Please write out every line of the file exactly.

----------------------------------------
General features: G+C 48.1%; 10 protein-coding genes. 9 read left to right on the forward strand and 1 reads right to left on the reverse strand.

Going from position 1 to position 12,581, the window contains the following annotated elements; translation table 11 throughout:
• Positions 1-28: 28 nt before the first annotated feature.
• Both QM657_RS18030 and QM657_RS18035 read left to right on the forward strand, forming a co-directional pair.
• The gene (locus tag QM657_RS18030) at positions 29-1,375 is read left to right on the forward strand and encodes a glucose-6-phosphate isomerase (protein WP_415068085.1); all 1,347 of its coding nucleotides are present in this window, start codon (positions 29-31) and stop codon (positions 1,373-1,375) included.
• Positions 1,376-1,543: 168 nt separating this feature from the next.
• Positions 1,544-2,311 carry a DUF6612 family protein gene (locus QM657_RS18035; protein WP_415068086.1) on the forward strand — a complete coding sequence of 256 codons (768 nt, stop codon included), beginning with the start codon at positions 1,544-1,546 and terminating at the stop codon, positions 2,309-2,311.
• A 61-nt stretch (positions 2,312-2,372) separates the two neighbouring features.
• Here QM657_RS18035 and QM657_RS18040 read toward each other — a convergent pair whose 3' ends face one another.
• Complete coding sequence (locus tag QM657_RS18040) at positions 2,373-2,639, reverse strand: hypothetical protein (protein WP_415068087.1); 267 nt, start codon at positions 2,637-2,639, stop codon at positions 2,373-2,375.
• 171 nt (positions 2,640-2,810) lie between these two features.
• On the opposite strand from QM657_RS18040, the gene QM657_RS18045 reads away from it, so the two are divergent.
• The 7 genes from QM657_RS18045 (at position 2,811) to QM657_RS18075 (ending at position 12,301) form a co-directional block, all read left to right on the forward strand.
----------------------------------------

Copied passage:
General features: G+C 48.1%; 10 protein-coding genes. 9 read left to right on the forward strand and 1 reads right to left on the reverse strand.

Going from position 1 to position 12,581, the window contains the following annotated elements; translation table 11 throughout:
• Positions 1-28: 28 nt before the first annotated feature.
• Both QM657_RS18030 and QM657_RS18035 read left to right on the forward strand, forming a co-directional pair.
• The gene (locus tag QM657_RS18030) at positions 29-1,375 is read left to right on the forward strand and encodes a glucose-6-phosphate isomerase (protein WP_415068085.1); all 1,347 of its coding nucleotides are present in this window, start codon (positions 29-31) and stop codon (positions 1,373-1,375) included.
• Positions 1,376-1,543: 168 nt separating this feature from the next.
• Positions 1,544-2,311 carry a DUF6612 family protein gene (locus QM657_RS18035; protein WP_415068086.1) on the forward strand — a complete coding sequence of 256 codons (768 nt, stop codon included), beginning with the start codon at positions 1,544-1,546 and terminating at the stop codon, positions 2,309-2,311.
• A 61-nt stretch (positions 2,312-2,372) separates the two neighbouring features.
• Here QM657_RS18035 and QM657_RS18040 read toward each other — a convergent pair whose 3' ends face one another.
• Complete coding sequence (locus tag QM657_RS18040) at positions 2,373-2,639, reverse strand: hypothetical protein (protein WP_415068087.1); 267 nt, start codon at positions 2,637-2,639, stop codon at positions 2,373-2,375.
• 171 nt (positions 2,640-2,810) lie between these two features.
• On the opposite strand from QM657_RS18040, the gene QM657_RS18045 reads away from it, so the two are divergent.
• The 7 genes from QM657_RS18045 (at position 2,811) to QM657_RS18075 (ending at position 12,301) form a co-directional block, all read left to right on the forward strand.